The capitalist legal system does not show up well.  “Justice” takes too long.  It took 1 year for the state discrimination claim, 5 years for the class action certification, 3 more years for the award decision and 2 more years for the Appeal on the award.  It was incredibly expensive – attorney bills running into the millions of dollars.  And the courts varied in quality.  After the successful class certification stage of the case, an elderly, red-nosed magistrate in bed with the corporate figures in Duluth presided over the ‘damages’ phase of the trial - and ultimately sided with the firm.   He allowed abuses of discovery and offered tiny amounts as awards.  He discounted all expert witnesses in psychology and even falls asleep on the bench. 

At the end, few who knew how this would proceed would even start, given the time, energy and emotional stress.  If it wasn’t for persevering women and lawyers, this mess would have gone nowhere.  

What is the class angle on this?  Obviously sexism functions just like racism or ethnic hostility to break up the working class.  It allows the worst, most conservative sector of the class to internally dominate. Many male miners were afraid that ‘women’ would take their jobs, as unemployment and layoffs are a constant feature of mining life.  Yet before they were hired, many of these women were mostly living alone in poverty and raising children.  The discriminatory sub-text was that women should only work low-paying jobs on the Range as retail clerks, waitresses, secretaries or bank tellers and that all high-paying jobs would go to men.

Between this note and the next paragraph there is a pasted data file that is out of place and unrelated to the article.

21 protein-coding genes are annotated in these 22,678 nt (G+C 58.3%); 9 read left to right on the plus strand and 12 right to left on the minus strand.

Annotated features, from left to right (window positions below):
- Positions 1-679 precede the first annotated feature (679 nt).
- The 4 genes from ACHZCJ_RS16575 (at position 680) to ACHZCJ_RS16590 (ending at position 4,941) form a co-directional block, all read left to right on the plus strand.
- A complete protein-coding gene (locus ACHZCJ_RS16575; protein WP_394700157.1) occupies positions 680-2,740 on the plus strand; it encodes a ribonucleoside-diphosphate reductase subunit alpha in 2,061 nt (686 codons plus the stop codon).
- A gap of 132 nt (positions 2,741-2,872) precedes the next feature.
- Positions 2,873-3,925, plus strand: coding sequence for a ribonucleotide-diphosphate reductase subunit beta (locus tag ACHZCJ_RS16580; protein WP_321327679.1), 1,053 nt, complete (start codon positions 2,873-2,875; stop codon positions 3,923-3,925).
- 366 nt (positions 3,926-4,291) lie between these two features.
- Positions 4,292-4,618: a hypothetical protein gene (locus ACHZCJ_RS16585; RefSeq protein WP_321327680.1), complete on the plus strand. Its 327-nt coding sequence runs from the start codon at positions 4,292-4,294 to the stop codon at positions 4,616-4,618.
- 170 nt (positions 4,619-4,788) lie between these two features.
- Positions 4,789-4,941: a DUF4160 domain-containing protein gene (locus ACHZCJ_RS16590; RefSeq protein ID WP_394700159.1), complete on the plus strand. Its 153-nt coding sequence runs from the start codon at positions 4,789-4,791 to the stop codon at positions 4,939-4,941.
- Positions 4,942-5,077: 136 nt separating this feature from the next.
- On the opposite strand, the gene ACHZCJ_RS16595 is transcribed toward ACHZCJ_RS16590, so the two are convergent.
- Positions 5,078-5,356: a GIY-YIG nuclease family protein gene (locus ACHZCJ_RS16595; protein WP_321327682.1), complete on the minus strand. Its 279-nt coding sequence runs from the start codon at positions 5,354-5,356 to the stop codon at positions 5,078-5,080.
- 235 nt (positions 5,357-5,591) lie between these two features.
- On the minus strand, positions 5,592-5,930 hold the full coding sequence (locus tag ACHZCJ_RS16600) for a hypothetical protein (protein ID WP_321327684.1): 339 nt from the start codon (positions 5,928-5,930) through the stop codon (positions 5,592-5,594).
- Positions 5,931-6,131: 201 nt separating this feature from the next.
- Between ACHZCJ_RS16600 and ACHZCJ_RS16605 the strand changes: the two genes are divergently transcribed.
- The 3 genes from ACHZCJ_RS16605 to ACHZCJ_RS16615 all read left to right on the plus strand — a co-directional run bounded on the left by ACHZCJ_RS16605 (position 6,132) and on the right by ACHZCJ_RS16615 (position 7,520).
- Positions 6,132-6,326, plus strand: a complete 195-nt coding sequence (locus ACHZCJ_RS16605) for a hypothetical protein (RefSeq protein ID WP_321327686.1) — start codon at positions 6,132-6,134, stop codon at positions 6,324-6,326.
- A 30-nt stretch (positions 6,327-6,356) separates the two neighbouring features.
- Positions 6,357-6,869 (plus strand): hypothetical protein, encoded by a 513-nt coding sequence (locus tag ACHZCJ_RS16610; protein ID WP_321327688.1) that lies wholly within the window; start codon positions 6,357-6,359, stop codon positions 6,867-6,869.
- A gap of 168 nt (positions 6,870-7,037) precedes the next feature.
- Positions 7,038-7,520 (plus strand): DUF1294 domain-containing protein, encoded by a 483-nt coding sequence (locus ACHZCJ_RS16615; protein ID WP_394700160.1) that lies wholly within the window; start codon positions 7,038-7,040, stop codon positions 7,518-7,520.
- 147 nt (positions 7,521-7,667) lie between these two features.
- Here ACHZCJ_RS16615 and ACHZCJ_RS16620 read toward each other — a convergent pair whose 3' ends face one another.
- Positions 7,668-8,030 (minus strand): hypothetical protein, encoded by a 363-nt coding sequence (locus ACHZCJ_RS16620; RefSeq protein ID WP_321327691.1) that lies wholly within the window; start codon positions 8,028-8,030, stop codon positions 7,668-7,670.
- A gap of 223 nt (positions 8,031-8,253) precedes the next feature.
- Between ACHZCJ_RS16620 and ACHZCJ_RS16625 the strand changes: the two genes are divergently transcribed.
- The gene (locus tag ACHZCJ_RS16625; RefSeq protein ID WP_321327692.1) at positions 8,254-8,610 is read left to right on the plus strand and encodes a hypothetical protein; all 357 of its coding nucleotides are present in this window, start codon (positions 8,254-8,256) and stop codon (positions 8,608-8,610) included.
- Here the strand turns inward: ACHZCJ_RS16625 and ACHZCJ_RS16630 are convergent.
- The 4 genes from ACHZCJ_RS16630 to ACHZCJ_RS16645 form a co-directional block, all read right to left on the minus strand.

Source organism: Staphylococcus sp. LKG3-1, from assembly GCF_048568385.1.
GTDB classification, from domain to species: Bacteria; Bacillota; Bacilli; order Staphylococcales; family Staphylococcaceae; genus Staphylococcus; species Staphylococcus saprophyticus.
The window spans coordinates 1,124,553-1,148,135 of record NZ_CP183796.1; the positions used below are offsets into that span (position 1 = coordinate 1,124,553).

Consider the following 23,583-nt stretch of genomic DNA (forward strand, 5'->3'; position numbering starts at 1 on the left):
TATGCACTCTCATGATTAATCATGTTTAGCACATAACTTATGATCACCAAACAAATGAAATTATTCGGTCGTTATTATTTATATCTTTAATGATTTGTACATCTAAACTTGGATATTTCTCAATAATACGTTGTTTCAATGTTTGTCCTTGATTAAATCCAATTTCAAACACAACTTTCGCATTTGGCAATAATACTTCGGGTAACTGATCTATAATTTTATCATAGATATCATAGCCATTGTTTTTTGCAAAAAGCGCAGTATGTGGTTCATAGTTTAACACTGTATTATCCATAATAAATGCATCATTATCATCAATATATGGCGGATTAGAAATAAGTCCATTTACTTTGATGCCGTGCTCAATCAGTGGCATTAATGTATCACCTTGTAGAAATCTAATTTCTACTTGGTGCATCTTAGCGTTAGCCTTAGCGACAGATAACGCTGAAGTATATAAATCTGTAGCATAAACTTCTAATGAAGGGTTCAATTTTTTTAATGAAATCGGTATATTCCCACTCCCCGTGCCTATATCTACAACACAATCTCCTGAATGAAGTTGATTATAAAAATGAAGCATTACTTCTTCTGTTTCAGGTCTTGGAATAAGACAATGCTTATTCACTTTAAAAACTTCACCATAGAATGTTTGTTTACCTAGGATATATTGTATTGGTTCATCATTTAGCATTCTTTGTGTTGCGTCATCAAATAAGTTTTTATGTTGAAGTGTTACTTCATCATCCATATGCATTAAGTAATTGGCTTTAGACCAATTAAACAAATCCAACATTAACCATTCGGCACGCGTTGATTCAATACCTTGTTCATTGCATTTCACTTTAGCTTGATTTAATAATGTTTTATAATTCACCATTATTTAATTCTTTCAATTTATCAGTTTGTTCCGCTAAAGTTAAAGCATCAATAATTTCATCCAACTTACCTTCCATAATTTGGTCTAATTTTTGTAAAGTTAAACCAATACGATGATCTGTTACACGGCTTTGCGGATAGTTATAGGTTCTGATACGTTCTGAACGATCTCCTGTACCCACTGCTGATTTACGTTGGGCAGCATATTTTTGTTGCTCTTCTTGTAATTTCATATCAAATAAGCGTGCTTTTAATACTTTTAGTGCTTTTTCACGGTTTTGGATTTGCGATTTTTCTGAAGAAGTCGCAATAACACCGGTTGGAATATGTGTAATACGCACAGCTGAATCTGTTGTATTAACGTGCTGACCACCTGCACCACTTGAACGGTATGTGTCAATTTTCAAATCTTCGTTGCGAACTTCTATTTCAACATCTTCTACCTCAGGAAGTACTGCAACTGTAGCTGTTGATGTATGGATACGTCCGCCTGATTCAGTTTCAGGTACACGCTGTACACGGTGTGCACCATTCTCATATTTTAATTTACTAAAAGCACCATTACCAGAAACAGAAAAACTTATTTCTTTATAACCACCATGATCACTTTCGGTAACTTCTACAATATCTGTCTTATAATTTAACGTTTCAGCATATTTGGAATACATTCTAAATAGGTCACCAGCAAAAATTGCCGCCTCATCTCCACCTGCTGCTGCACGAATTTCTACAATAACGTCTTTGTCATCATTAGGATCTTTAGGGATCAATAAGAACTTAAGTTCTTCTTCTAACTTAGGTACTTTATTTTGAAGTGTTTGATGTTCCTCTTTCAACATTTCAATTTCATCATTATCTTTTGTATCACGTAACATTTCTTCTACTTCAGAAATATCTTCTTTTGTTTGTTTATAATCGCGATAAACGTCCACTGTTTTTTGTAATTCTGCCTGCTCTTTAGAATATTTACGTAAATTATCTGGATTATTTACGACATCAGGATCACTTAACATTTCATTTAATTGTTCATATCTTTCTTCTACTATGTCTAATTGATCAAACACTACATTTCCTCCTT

The role of the union was also sad.  The Local’s leaders claimed that the lawsuit would bankrupt the union and lead to the men being laid-off.  Yet the Union was actually named not as a defendant but as a third-party, since the result of the trial might change the union contract.  They were brought in on a technicality.  The company HR department head thought that women should never work in a mine in the first place.  The corporate headquarters in Cleveland refused to settle, refused to institute a real policy against sexual harassment, and in the end spent much more money than they ever thought.  These were the obdurate forces arrayed against 18-30+ women.